2—2 20 H. H. Woollard and J. A. Harpman

observed that the graph shows a change from the linear relation at the beginning and towards the end of the instances plotted. The earlier curve occurs presumably because then our examples fall within the period of the angioblastic response which is forming the capillary bed, and the second later curve because we now reach toward the more stable relation that arises as the rate of growth declines. The curve hereafter will approach more and more to the horizontal as growth becomes slower and slower.

Area of capillary bed in sq. mm.

10 5 e e 0 0 0-05 1-0 0-15 Cross sectional area of artery in sq. mm.

Fig. 1

The illustrations which accompanied our earlier paper (7) could be used also for the construction of a graph, since in each the capillary bed and the size of the artery had been accurately drawn. Since, however, they had not been all drawn at the same degree of magnification it was necessary, in order to make a graph, to plot the ratio of the size of the artery to the area of the capillary bed against the length of the embryo. This gave us a straight line, but the cases illustrated are too few to justify publishing the result.

In these computations we have measured the area of the capillary bed rather than its volume. Obviously it would have been more satisfactory to have used this latter measurement. In practice the difficulties of getting an accurate measure of cubic capacity would have been so great that many new The Capillary Bed in the Embryo 21

errors would have been introduced. The measurement of the area was really of more value.

_The measurements obtained for the veins were unsatisfactory. In our preparations the diameters of the veins change frequently and irregularly along their course. Further, sometimes a vein which may have attained a relatively considerable volume along its course might relapse into a capillary network again in the vicinity of the body wall. However, when selecting older specimens in which these difficulties did not occur, it can be said that there is some correspondence between vein size and the area of the capillary bed.

After taking into account the various sources of error in these measurements, and after the admission that they measure only indirectly the rate of blood flow into a capillary bed, we believe that they help us to justify the validity of Thoma’s law in regard to the development of blood vessels in the embryo. The matter seems to us of some importance. Frequently the development of blood vessels, for example those of the lower extremity, are described as exhibiting a series of changes wherein the pattern of large definitive stems changes in a manner for which there seems to be neither functional nor morphological reason. If one accepts Thoma’s laws, or even only the first one of them, one must feel some scepticism about these apparently inexplicable changes.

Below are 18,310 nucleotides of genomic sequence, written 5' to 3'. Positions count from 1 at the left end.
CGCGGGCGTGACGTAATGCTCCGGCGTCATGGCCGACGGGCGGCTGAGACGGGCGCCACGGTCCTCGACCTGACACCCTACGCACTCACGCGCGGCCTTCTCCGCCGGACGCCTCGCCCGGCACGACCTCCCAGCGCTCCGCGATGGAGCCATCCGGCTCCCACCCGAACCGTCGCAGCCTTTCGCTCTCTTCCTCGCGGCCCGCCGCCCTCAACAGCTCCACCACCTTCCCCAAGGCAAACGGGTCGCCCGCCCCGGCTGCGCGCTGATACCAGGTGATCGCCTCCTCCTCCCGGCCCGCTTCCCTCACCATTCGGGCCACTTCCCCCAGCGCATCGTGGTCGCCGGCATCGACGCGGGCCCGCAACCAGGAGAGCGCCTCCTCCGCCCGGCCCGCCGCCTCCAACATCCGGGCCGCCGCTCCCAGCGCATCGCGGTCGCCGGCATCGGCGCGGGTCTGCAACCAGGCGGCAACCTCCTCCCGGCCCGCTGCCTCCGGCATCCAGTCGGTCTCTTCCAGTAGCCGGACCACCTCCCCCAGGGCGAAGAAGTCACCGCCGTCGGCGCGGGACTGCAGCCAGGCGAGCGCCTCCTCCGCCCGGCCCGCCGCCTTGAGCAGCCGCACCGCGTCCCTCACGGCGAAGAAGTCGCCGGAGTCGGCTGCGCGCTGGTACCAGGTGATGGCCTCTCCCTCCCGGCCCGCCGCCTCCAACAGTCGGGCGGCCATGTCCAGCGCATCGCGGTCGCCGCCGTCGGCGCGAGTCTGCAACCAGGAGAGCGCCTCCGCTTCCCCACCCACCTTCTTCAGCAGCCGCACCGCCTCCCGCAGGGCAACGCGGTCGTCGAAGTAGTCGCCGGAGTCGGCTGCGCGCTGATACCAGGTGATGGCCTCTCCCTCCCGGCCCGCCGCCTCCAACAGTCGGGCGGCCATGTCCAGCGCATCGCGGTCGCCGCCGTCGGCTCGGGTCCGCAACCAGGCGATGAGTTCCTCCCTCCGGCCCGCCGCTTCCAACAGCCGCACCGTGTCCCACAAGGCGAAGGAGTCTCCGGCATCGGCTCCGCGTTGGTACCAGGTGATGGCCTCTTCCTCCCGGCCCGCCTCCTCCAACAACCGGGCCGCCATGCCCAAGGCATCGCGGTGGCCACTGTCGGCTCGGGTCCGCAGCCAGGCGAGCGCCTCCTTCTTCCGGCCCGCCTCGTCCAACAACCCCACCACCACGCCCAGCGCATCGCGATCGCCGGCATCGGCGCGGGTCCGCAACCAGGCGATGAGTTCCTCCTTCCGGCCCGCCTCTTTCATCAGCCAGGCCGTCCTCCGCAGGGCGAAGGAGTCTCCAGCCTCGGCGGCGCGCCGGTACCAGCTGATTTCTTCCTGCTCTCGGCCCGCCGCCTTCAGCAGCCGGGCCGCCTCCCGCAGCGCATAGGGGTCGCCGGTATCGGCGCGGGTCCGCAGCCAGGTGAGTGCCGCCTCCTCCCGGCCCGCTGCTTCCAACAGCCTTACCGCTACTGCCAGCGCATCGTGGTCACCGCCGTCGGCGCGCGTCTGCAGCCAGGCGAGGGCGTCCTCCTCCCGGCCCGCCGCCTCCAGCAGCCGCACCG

The evidence behind these laws of Thoma is now considerable. There is the great work of Mall(5) on the structural unit of liver, wherein he showed by numerous measurements how Thoma’s laws hold throughout development, and serve to ensure the functional value of the adult arrangements. Upon the development of veins the laws of Thoma seem much more doubtful. Even in the earlier stages of development the correspondence, measured as described above, between size of vein and capillary bed is not close and in the adult the dimensions of the venous wall, the size of the vein, and the pressure within it have only the most general relationship to one another.


1. Using the injected blood vessels of pig embryos at different ages the size of the artery and the area of the capillary bed supplied in the limb have been measured.

2. Plotting these against each other an approximate straight line has been obtained within certain limits.

3. Within these limits it has therefore been concluded that the size of the artery depends on the amount of blood passing unit cross-sectional area in unit time, or the rate of the flow of blood which is Thoma’s first law.

4, The same observations applied to veins at the same stage of development exhibit only very slight agreement. 22 H. H. Woollard and J. A. Harpman


(1) Cuarx, E. R., Hrrscuter, W. J., Rex, R. O., Kirsy-Smitu, H. T. & Smiru, J. H. (1931). “Observations on the ingrowth of new blood vessels into standardized chambers in the rabbit’s ear, and the subsequent changes in the newly grown vessels over a period of months.” Anat. Rec. vol. L, p. 129.

(2) Evans, H. M. (1912). “‘The development of the vascular system.” Manual of Human Embryology, vol. 11, p. 570. Philadelphia and London: Keibel and Mall.

(3) Huauss, A. F. W. (1935). “Studies on the area vasculosa of the embryo chick. I.” J. Anat., Lond., vol. Lxx, p. 76.

(4) (1937). ‘‘Studies on the area vasculosa of the embryo chick. II.” J. Anat., Lond.,

(in the Press). These papers contain all the relevant literature on this subject.

(5) Mata, F. P. (1906). ‘A study of the structural unit of the liver.” Amer. J. Anat. vol. v,

p. 227.

(6) Sastn, F. (1922). “Direct growth of veins by sprouting.” Contr. Embryol. Carneg. Instn. No. 65, vols. xmI-xtv, p. 1. (7) Woottarp, H. H. (1922). ‘The development of the principal arterial stems in the forelimb of the pig.” Contr. Embryol. Carneg. Instn. No. 70, vol. xiv, p. 139.